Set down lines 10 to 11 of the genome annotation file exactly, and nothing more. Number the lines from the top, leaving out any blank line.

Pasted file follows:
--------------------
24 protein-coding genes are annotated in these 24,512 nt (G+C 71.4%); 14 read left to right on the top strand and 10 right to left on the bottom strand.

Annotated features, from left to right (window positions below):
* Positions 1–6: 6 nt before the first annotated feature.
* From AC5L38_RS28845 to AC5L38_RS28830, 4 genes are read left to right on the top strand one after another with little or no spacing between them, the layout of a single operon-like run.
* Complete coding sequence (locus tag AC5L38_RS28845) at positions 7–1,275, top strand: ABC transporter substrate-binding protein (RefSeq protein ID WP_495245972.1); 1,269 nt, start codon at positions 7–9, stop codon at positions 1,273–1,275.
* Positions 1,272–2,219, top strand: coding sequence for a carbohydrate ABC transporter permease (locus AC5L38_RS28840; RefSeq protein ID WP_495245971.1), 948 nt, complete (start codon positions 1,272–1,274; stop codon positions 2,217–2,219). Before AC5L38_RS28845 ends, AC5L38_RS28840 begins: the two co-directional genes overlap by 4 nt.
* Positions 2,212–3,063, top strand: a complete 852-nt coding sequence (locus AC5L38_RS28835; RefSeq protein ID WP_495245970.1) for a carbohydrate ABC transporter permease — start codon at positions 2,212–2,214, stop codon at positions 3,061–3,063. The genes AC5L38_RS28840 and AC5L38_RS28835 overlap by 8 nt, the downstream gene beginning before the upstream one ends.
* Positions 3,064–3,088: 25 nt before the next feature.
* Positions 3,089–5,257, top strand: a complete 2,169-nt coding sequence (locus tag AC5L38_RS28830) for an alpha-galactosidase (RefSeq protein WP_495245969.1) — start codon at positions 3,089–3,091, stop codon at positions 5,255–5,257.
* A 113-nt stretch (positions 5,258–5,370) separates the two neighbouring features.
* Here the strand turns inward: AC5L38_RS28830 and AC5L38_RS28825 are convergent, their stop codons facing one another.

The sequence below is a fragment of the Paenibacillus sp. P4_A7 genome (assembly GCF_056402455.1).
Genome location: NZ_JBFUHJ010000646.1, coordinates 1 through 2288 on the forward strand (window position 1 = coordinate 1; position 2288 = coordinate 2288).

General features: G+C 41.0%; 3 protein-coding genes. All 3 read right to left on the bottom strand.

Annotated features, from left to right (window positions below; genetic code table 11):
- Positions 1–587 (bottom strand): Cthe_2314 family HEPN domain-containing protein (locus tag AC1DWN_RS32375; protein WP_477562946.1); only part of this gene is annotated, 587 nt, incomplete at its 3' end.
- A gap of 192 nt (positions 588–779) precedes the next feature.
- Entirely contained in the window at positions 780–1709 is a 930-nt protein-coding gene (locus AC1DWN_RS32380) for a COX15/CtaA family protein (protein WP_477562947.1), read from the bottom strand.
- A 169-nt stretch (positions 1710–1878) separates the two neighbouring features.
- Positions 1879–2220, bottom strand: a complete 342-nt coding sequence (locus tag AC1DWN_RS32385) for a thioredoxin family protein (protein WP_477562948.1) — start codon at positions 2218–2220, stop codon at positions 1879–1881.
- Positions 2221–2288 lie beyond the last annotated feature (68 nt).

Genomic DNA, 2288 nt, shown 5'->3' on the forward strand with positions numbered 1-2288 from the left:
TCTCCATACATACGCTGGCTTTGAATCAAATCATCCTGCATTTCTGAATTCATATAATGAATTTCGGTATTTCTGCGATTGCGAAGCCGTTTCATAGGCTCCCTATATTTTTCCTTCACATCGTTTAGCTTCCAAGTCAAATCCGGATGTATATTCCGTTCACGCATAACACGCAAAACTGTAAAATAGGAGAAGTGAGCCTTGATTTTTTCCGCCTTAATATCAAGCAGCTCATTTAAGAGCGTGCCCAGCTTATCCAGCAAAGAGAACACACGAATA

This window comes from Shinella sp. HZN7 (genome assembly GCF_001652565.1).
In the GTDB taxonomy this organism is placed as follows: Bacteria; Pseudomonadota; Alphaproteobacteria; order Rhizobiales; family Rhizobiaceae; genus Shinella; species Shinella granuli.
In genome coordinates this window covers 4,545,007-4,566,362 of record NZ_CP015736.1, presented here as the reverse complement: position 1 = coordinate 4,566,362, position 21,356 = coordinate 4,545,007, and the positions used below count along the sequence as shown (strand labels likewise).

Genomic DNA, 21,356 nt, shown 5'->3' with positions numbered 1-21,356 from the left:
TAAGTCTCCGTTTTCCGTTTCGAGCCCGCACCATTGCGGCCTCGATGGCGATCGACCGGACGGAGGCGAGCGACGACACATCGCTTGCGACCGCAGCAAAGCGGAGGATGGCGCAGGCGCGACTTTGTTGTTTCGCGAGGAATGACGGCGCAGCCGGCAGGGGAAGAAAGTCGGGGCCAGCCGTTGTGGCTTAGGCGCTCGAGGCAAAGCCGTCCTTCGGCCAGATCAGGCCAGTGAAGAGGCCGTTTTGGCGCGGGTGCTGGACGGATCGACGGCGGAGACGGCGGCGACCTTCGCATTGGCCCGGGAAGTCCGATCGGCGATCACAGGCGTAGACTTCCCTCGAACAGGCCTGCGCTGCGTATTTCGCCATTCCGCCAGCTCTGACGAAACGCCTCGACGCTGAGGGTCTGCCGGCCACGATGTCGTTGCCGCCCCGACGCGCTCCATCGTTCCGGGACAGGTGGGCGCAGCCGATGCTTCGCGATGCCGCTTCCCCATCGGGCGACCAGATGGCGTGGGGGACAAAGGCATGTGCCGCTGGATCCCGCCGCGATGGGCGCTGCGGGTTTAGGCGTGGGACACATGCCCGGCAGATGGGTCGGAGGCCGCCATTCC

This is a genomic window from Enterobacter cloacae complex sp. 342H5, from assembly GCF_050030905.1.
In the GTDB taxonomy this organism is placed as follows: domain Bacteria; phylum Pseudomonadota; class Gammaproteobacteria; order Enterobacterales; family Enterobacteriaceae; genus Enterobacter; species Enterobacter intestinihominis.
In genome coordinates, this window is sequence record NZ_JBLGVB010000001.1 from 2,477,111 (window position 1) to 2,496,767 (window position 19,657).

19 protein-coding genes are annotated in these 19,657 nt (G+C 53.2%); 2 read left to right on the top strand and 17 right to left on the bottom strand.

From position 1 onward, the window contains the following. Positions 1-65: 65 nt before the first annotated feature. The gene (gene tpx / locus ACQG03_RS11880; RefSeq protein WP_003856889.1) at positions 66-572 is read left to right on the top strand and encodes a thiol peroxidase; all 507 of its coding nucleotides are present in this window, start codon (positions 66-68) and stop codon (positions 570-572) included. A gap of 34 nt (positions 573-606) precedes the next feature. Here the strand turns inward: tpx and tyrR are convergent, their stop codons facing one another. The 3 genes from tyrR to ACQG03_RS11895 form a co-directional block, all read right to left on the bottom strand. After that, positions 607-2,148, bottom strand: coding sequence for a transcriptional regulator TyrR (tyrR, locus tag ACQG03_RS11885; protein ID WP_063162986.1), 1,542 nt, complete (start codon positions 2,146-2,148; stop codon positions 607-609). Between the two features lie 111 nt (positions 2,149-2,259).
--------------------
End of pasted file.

* A 113-nt stretch (positions 5,258–5,370) separates the two neighbouring features.
* Here the strand turns inward: AC5L38_RS28830 and AC5L38_RS28825 are convergent, their stop codons facing one another.